Puebla Style Chicken Stew- Tinga de pollo

One of my earliest posts featured Tinga Poblana, a shredded beef dish emblematic of the Mexican state of Puebla.  Lucky for those seeking to avoid red meat, a more contemporary version, made with chicken, has become as popular as the traditional.  While mostly preserving the seasonings of the beef rendition, since chicken breasts cook fast, preparation time is reduced significantly without sacrificing any of the rich flavour. 

Puebla Style Chicken Stew- Tinga de pollo

Printable recipe:  Puebla Style Chicken Stew – Tinga de pollo


2 chicken breasts; cooked, bones and skin removed, and shredded
1 cup hot water, or broth from cooking chicken
¾ lb (340 g) Mexican chorizo sausage (click here for homemade recipe, or from store)
3-4 tomatoes; washed
½ cup onion; peeled and finely chopped
1 clove garlic; peeled and minced
2 bay leaves
½ tsp each dried thyme and marjoram
2-3 sweet or smoked chipotle peppers, with adobo (click here for homemade recipe, or from can)
Salt and black pepper, to taste

Remove casing from chorizo, and cook in a large pan over medium heat, breaking up into small pieces (photo below, left).  Once fully cooked and crispy, push to one side and tilt the pan the other way, to discard all but two tbsp of the fat (photo below, right):

Transfer cooked chorizo to a bowl and reserve.

I usually blanch the tomatoes in boiling water and peel them before removing the stem spot and chopping, but that is optional.  Once chopped, set up tomatoes with the rest of the aromatics and seasonings, clockwise from top left: dry marjoram, thyme and bay leaf; smoky chipotle peppers with adobo sauce; chopped tomatoes; minced garlic; chopped onions:

Return the large pan with the reserved chorizo fat to the stove, over medium heat; add onions and sauté until translucent (photo below, left).   Add garlic and cook for a few seconds, then add chopped tomatoes, and stir (photo below, right):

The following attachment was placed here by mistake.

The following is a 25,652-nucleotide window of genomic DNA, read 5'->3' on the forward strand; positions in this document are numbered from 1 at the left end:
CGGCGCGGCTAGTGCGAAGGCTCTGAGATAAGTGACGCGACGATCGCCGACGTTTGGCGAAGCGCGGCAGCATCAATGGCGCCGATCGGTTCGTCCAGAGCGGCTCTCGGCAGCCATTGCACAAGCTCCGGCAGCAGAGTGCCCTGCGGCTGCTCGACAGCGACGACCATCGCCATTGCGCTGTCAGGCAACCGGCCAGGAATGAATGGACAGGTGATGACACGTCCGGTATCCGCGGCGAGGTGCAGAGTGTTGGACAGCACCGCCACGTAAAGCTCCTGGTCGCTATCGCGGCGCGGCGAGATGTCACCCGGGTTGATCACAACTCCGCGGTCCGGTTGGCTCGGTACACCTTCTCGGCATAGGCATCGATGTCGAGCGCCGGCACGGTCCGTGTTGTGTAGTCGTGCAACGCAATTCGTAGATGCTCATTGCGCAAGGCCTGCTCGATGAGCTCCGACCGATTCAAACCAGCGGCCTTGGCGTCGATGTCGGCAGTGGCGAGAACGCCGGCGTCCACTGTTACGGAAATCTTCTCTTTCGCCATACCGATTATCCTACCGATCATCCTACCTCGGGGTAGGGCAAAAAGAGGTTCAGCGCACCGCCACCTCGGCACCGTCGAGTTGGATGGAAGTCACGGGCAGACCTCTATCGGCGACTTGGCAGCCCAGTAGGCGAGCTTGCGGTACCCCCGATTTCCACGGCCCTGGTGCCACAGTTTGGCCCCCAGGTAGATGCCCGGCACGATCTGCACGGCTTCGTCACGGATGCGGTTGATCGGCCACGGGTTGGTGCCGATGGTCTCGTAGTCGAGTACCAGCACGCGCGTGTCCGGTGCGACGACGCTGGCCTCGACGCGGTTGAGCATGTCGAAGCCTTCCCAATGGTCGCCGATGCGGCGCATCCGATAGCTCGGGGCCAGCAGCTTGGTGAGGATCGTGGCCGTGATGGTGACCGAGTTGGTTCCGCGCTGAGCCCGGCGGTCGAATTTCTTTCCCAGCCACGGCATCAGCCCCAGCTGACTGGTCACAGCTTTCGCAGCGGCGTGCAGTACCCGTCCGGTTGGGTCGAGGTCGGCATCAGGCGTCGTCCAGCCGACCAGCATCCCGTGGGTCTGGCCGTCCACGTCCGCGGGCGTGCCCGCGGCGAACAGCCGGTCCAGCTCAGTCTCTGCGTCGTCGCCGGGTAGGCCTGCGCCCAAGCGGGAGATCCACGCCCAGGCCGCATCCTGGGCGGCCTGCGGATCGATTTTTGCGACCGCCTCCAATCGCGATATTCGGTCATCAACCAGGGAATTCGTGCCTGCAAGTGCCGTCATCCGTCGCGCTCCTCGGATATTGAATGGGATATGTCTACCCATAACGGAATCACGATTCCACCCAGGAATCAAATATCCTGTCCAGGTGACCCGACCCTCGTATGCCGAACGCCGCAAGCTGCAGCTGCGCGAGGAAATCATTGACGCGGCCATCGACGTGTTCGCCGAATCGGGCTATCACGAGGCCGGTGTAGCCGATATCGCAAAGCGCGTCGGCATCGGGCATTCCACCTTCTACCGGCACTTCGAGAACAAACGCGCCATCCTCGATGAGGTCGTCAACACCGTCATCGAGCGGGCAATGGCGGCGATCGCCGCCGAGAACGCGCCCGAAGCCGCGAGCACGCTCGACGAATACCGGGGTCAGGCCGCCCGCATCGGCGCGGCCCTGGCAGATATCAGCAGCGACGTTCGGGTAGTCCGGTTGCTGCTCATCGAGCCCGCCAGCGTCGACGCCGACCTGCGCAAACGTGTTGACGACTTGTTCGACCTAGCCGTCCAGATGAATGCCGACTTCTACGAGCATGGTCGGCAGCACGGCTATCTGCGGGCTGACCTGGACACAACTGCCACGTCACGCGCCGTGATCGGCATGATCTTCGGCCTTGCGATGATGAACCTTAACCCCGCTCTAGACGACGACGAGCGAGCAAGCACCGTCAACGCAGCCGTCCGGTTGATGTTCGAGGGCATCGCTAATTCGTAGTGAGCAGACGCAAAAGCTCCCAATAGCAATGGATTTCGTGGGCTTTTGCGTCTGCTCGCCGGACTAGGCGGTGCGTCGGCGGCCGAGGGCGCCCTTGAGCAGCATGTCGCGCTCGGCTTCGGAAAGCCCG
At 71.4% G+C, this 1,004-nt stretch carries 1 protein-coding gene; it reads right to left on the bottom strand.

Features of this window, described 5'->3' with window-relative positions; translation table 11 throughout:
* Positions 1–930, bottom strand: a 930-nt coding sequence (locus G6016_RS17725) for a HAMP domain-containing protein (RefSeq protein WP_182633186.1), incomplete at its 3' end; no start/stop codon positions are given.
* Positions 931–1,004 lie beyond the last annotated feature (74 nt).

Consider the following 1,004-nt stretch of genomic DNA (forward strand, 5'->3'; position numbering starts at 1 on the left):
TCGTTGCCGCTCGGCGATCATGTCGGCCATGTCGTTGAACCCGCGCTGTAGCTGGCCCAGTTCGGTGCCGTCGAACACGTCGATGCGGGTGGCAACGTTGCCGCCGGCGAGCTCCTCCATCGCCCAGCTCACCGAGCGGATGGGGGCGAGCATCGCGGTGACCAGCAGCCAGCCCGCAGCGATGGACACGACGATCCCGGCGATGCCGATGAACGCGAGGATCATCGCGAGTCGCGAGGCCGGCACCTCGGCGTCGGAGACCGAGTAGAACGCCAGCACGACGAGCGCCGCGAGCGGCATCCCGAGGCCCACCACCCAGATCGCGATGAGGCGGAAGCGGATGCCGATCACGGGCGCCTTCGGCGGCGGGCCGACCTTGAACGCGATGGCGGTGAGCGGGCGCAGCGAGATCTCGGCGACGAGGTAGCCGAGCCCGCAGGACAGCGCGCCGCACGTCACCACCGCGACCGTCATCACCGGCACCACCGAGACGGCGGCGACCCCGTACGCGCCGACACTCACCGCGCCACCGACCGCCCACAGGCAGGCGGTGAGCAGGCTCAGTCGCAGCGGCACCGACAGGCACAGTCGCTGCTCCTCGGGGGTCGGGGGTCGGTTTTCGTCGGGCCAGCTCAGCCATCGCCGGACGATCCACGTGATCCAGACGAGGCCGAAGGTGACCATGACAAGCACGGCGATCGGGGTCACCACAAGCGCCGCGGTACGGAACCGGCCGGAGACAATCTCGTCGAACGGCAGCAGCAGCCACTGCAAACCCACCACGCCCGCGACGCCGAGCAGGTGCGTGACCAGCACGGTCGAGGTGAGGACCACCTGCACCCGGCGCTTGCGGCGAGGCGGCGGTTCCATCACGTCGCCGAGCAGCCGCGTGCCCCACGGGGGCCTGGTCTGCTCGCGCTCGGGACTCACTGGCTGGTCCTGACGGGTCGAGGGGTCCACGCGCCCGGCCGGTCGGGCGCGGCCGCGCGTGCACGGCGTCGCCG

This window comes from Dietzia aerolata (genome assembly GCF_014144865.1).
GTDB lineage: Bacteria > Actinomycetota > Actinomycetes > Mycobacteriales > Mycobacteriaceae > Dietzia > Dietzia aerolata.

Cook for five minutes, stirring, then add herbs, chipotles with their adobo, and hot water or broth (photo below, left).  Bring to a boil, and continue cooking for another ten minutes, stirring occasionally (photo below, right):

Add reserved chorizo and cooked chicken (photo below, left).  Incorporate with the sauce, and adjust seasoning with salt and pepper, to taste, considering that the chorizo and chipotles are already salty.  It is ready to serve once all is heated through (photo below, right):

Serve with corn tortillas, and any side, such as rice, or as shown below, refried beans topped with cheese:

This is a very easy and fast main dish for any day of the week, and both the beef and chicken versions are often used in antojitos (“little cravings” or “little hankerings“), for example, as a filling for corn dough quesadillas, or to top a crispy tortilla (tostada), along with lettuce, onion, and crumbled cheese, as shown below:

FUN FACT:  Another treat from the state of Puebla is the song “¡Qué chula es Puebla!” – “How cute is Puebla!” composed by Rafael Herdández and Bernardo San Cristóbal in the 1930s.  It describes the beauty and richness of the land and people, and it became so emblematic of Puebla, that it is considered by many as the unofficial state hymn.  In the following YouTube video, the song is indeed “una chulada” (“a shipment of cuteness”), as delivered by the resident choir and symphony orchestra at the University of Puebla’s Cultural Centre: 

I am bringing my recipe to Full Plate Thursday #599 with Miz Helen @ Miz Helen’s Country Cottage.

I am sharing my post at Thursday Favourite Things #551, with Bev @ Eclectic Red BarnPam @ An Artful MomKatherine @ Katherine’s CornerAmber @ Follow the Yellow Brick HomeTheresa @ Shoestring Elegance and Linda @ Crafts a la Mode.

I am joining Fiesta Friday # 443  with Angie @ Fiesta Friday, this week co-hosting with Jhuls @ The Not So Creative Cook.

I am also sharing my recipe at What’s for Dinner? Sunday Link-Up #378 with Helen @ The Lazy Gastronome.   

7 thoughts on “Puebla Style Chicken Stew- Tinga de pollo

Leave a Reply

Fill in your details below or click an icon to log in:

WordPress.com Logo

You are commenting using your WordPress.com account. Log Out /  Change )

Twitter picture

You are commenting using your Twitter account. Log Out /  Change )

Facebook photo

You are commenting using your Facebook account. Log Out /  Change )

Connecting to %s